Giants

Giants outfield situation could change drastically before Opening Day

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USATSI

Giants outfield situation could change drastically before Opening Day

SAN FRANCISCO — Last week, Farhan Zaidi added two outfielders to the 40-man roster and told reporters he hoped to add at least two more before the end of the offseason. 

The Giants, who entered December with just four outfielders on their roster, should more than double that group by the time pitchers and catchers report in early February, and the incumbents won’t necessarily have a leg up.

Team officials don’t seem all that high on the current group, and when Zaidi was asked about the trio of Austin Slater, Chris Shaw and Mac Williamson, he noted how hard it can be to transition to the big leagues.

“One of the toughest things in professional baseball is for a hitter to make the jump from Triple-A to the big leagues, and then when you have to do it in AT&T Park, it doesn’t necessarily detract from the level of difficulty,” he said. “Between those three guys, obviously the major league production wasn’t there, but they’re all highly-regarded prospects and all have strong track records.

“Whether they’re kind of Opening Day guys or wind up being depth and get opportunities later in the season, there’s still confidence that they can be contributors at the major league level.”

[RELATED: Bochy embracing more platoon players]

Zaidi has said the Giants would be in a great position if they can add enough depth that Dereck Rodriguez and Andrew Suarez start the season in Triple-A or the bullpen, and he surely feels the same about an outfield that was a mess even with Andrew McCutchen last season.

That leads to some urgency for one member of the current group; Williamson is out of options, and although he came the closest to breaking through with a big start to the 2018 season, his year was wrecked by a concussion. Williamson was cleared in September and the Giants expect him to be given a chance to win a job when they report to Scottsdale.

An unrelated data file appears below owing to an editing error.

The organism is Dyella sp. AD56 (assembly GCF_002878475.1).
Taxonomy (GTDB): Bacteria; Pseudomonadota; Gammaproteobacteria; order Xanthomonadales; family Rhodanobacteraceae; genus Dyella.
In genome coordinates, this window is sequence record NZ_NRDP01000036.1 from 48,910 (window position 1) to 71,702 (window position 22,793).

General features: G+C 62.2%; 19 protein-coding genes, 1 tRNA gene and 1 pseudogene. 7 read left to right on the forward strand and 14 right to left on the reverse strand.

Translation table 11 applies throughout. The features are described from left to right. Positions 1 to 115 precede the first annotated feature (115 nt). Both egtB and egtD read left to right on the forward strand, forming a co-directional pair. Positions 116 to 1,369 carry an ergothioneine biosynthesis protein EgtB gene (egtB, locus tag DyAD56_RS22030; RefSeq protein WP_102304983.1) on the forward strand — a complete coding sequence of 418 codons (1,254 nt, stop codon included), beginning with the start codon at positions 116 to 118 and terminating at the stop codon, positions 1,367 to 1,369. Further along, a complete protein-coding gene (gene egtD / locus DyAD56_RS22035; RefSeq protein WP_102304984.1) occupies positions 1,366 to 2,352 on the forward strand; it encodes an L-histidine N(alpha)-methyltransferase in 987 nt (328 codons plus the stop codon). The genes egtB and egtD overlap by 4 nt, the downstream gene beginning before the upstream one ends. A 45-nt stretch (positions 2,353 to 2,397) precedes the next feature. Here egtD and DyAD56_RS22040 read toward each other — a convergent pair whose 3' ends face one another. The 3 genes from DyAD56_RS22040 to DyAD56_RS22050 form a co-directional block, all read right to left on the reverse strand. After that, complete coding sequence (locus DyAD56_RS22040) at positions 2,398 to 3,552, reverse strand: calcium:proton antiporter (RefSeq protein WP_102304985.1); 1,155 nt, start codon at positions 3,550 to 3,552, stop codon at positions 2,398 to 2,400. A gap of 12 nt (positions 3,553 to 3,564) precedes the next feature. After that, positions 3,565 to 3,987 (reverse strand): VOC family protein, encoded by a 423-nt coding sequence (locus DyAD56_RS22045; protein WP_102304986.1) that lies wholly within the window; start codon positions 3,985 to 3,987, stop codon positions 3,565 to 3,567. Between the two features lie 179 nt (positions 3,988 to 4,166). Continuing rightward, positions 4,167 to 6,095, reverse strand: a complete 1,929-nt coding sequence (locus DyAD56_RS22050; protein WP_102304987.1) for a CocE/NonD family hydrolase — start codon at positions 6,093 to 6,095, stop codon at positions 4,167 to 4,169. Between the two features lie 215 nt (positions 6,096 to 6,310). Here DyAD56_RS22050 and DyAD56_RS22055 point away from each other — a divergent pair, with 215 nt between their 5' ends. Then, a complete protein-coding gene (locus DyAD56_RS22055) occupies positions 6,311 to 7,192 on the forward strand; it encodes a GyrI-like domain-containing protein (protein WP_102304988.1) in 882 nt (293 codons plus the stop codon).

Slater is also strongly in that mix, although he is not a particularly good fit for Zaidi, who helped build a Dodgers lineup powered by homers. Slater hit just one in 2019, and the staff recently relayed the message to him that he’ll need to make swing changes and find a way to tap into more of his natural power.

Shaw has that natural pop, too, but he’ll need a huge spring to make an impression, especially with Zaidi so focused on adding versatile pieces. 

The fourth member of the group, Steven Duggar, is in by far the strongest position. Zaidi has long had his eye on the center fielder. 

“He’s a guy that I’ve — even before coming into the organization — I really liked as a prospect,” Zaidi said. “I thought he was a tremendous draft by the Giants. He was really productive coming up through the minor leagues, and unfortunately with the injury, I don’t think fans got a chance to see everything he was capable of as he was getting more comfortable and confident at the big league level.”

Duggar is said to be doing well after season-ending shoulder surgery, and team officials continue to light up when discussing his future. Long-term, the Giants view him as an everyday center fielder. Short-term, Zaidi hopes to ease Duggar in a bit and find him a platoon partner, although Duggar has shown an ability to hit lefties throughout his professional career. 

[RELATED: Dodgers, not Giants linked to big-name outfielders]